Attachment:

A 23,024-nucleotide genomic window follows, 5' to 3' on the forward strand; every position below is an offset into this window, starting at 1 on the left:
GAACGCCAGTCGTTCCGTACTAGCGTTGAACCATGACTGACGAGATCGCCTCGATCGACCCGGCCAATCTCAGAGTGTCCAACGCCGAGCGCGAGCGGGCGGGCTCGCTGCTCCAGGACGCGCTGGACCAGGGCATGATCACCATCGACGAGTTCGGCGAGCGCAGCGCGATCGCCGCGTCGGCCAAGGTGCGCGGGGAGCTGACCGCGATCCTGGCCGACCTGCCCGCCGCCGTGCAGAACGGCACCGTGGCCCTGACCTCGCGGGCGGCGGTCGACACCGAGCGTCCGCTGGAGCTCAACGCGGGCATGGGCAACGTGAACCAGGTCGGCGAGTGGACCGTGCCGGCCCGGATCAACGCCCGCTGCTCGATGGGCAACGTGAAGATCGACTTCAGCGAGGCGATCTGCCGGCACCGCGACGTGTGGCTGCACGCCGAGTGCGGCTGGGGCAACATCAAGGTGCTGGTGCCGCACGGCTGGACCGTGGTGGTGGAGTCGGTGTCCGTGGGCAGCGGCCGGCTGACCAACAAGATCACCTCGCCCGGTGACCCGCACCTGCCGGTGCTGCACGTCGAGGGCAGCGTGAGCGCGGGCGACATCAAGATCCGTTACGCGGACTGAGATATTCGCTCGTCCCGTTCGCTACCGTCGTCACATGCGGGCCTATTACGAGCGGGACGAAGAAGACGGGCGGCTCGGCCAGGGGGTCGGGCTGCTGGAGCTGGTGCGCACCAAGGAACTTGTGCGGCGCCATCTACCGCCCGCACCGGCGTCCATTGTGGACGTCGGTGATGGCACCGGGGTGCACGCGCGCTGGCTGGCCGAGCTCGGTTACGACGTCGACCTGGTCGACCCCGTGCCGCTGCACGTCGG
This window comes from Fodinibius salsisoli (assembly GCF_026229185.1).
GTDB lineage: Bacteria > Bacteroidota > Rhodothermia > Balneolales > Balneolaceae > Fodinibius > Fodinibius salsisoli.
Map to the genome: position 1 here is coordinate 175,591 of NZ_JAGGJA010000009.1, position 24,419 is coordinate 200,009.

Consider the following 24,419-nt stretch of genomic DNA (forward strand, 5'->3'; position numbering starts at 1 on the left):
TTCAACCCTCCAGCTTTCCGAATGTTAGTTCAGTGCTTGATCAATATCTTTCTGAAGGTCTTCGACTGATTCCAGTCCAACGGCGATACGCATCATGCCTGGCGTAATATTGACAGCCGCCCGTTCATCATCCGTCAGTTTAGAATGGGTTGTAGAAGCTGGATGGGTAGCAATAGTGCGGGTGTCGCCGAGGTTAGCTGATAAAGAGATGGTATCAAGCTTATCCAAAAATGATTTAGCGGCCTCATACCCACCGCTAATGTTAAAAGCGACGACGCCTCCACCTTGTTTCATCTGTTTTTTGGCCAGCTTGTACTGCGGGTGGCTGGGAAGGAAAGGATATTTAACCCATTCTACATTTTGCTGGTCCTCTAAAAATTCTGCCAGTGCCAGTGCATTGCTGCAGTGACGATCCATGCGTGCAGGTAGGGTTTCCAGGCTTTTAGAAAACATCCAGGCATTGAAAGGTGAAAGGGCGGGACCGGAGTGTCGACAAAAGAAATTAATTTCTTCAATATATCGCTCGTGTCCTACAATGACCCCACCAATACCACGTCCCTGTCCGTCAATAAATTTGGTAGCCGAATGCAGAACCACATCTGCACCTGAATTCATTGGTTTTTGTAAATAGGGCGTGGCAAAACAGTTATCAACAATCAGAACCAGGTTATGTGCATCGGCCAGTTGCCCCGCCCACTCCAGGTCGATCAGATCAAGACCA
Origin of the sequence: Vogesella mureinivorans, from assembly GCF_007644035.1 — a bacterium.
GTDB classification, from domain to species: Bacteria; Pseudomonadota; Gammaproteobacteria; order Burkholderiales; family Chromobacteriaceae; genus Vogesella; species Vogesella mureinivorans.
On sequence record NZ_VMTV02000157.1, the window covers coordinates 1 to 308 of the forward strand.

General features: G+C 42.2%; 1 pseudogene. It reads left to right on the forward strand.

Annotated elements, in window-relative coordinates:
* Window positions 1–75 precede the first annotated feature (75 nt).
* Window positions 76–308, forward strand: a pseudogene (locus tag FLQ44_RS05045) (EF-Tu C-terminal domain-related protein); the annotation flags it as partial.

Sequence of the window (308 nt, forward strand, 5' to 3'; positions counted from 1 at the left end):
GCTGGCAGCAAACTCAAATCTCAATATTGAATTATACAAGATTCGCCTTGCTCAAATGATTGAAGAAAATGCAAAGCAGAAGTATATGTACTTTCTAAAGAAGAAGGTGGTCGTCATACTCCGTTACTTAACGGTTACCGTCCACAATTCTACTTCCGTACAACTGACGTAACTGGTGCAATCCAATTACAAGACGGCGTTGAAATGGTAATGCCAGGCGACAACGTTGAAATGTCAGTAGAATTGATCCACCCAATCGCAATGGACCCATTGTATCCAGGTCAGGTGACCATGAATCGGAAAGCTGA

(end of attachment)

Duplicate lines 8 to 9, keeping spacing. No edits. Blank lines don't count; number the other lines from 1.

Origin of the sequence: Vogesella mureinivorans, from assembly GCF_007644035.1 — a bacterium.
GTDB classification, from domain to species: Bacteria; Pseudomonadota; Gammaproteobacteria; order Burkholderiales; family Chromobacteriaceae; genus Vogesella; species Vogesella mureinivorans.